JBR supported University Medical Center Utrecht with financial analyses of the possible carve-out of the oncology activities.
To make healthcare future-proof, improve quality and keep healthcare affordable, various measures are being taken within the cure sector. Market parties, insurers and the government have agreed that the cure sector will be allowed to grow by a maximum of 1% per year from 2015 to 2017, partly through greater concentration of highly complex care. In order to make the care more transparent and efficient, the hospital sector has switched to a new financing system. From 2012 the hospital sector switched to 70% free pricing and the new DOT declaration system was introduced for hospitals, replacing the 30,000 DBCs with 4,400 new cross-specialty DBC care products (DOTs).
Partly as a result of the new financing, the hospital sector will change significantly in the coming years. This will affect the extent and type of care provided at each location. The new financing system has the necessary influence on the administration of hospitals. The University Medical Center Utrecht (UMC Utrecht) is one of the largest public healthcare institutions in the Netherlands, with eleven divisions. These include dermatology and oncology. The UMC wanted more insight into the cost prices of the various departments. At that time it was not yet entirely clear how the DOT system would affect the budget. For effective management of the organization and the implementation of improvements, insight into various productivity ratios was also needed, preferably in comparison with other similar departments.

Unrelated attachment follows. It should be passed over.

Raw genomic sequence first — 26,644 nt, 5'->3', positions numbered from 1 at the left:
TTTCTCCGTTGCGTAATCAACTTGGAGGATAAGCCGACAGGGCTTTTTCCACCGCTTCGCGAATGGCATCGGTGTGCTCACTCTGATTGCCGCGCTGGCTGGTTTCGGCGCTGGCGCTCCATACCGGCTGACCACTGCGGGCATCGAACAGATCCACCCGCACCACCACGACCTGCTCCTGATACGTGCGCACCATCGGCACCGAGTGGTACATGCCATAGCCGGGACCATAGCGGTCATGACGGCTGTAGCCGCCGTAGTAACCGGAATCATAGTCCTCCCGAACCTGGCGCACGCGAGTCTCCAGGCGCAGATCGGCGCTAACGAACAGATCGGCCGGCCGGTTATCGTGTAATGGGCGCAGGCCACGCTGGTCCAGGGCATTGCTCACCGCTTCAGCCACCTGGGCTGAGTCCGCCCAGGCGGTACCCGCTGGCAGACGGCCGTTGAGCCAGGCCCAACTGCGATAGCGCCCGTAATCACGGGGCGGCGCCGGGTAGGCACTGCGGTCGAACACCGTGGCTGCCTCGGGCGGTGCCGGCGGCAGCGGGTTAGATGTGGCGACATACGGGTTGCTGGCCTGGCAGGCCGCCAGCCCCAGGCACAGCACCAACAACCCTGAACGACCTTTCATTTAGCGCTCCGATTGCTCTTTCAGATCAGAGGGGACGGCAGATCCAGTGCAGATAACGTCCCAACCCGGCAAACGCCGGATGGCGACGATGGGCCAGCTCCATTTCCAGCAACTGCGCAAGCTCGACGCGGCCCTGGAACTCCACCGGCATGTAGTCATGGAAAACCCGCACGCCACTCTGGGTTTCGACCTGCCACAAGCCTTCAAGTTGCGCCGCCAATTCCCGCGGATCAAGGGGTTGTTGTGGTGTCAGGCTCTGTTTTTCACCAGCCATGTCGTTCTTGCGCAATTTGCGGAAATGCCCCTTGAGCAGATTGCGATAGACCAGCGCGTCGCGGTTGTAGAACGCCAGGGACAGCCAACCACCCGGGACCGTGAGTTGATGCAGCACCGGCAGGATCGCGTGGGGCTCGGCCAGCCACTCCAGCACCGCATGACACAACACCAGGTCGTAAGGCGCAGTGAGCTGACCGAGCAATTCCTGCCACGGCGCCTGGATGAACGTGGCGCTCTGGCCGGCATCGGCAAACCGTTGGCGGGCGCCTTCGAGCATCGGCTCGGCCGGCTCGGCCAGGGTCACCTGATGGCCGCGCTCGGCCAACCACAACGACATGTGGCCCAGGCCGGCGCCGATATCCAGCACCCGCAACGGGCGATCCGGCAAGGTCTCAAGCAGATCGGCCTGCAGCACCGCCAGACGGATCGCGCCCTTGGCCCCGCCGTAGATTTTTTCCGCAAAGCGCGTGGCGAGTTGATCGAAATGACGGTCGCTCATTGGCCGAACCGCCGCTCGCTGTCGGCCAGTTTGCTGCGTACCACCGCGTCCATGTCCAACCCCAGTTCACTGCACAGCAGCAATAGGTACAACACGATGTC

JBR supported University Medical Center Utrecht with financial analyses and mapped out the impact of the possible carve-out of the oncology activities.
JBR mapped out the situation together with the client and developed financial models per department, providing insight into cash flows per department, effects of the transition to DOT and input for improving cost analyses. In addition, JBR provided insight into the consequences of a possible carve-out of oncology.